And so the Launch Day (L-0) day begins. I have skipped coming to the Cape on L-1, Thursday, July 7, 2011, because of the rain and because what we wanted to see — the press conferences — were on NASA-TV. We could sit in our kitchen, eat with feet propped. Another reason to skip L-1 was because I had been over to the Cape for three straight days — and this was coming off of two days in Houston at Johnson Space Center last week.I was tired. Carol Anne was exhausted, and even skipped L-2 (Wednesday).
By skipping L-1 we did miss the restraction of the Rotating Service Structure, but early in the afternoon we got a call from a friend at the Cape asking us if we planned to miss the driving rain and mud out at Pad 39-A. Unn, the answer was Yes.
I noticed, in going through my notes for the recent launches, that I had also skipped L-1 during the STS-134 launch in May. Must have been tired for that one, too.
11 pm, July 7, 2011 — To the Cape. Carol Anne and I had decided to coast over to the Cape starting at 11 pm. That should put us inside the security bubble by 12:15 am if traffic was minimal as we expected it would be. The unknown factor was how many people would be streaming over hoping to find spots to view the launch outside of KSC. We were betting that in the rain the 1-million expected people would be in no hurry — and we were right.
Traffic on the Beachline, Highway 528, was moving at its accustomed 75-80 miles an hour, complete with the usual tailgaters.Inside the security bubble, 12:15 am, Friday, July 8, 2011. We wanted to be at the media site by the time the decision was made on tanking. This was the crucial decision — unless they tanked, the mission was scrubbed, but I was sure they would tank and, right on, at 2:01 am they began tanking.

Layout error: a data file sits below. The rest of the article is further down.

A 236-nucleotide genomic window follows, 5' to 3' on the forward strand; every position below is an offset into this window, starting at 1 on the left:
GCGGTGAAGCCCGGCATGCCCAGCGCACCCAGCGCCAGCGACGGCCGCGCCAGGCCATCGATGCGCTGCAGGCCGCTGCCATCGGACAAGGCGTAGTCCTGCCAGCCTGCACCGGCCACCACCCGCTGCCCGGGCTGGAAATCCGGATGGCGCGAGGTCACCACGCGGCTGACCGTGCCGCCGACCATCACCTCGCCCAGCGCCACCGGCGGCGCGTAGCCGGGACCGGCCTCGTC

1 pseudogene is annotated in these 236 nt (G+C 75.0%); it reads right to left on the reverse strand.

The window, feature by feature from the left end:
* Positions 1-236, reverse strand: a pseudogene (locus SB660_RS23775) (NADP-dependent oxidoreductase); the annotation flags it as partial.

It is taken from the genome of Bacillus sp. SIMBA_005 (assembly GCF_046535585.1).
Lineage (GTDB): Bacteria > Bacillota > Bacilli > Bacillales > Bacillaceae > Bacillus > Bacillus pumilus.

The Tweeters had been banned from the media parking lot and must trudge better part of a half mile to their tent. Good for us, and great for finding a parking spot in the media parking lot. Not so good for the Tweeters, especially if it rains.
By the time we were at the Cape the rain, driving at times throughout Thursday, had abated to a sprinkle. At the media parking lot we were waved through and found a spot in the front row. Carol Anne objected because she planned to sleep, but then re-thought it and decided front row, closest to the media center, was all good especially if it rained. The car stayed in the front row.
The media center, 12:45 am. The media center is deserted with only a skeleton public relations crew. Carol Anne and I walk across the street to the cafeteria taking advantage of a break in the rain. The selection is thin, but we get coffee — something which, inexplicably, the canteen wagon which will show up about 3 am never has.
As we walk back rain begins again. Carol Anne vanishes to sleep in the car and asks me to tell her if the tanking and the mission are scrubbed. “If the mission is scrubbed,” I grumble, “we’re going home. You can figure it out if the car starts moving.”
Clearly more sleep and less coffee is in order. I apologize.
Carol Anne sleeps and the mission is not scrubbed.
3:20 am, the press site.I drift the press site out to the Tweetup tent looking for Tweeters. No luck. I find three young kids from Canada covering their first shuttle launch. They’re pumped. I love their enthusiasm. We swap stories about Los Angeles where one of them lived.The Tweetup tent is empty but there’s a broadcast going on just outside the front door. I cannot figure out who they are, and no one seems interested in telling me. I drift on.
It is dark and muddy out here. Cables snake everywhere. Normally I cut across areas, but now I find there are even ropes tied to nearly invisible posts. Dangerous. I decide for one of the few times in my life to obey the rules. I follow the road and the signs and while it takes longer to get back to the media center, I arrive alive.
Androlly. We may be inside the bubble, but son Andrew and his son-to-be wife, Molly,are not going to be. I call them Androlly because they are, in their words, “inside the love bubble” and can be considered, for now, a single entity. However, Carol Anne does not entirely approve. I also have taken to calling our two granddaughters, age 6 and 8, whose last name is “Dagner”, “The Dagnets”. Again, there is not rousing approval.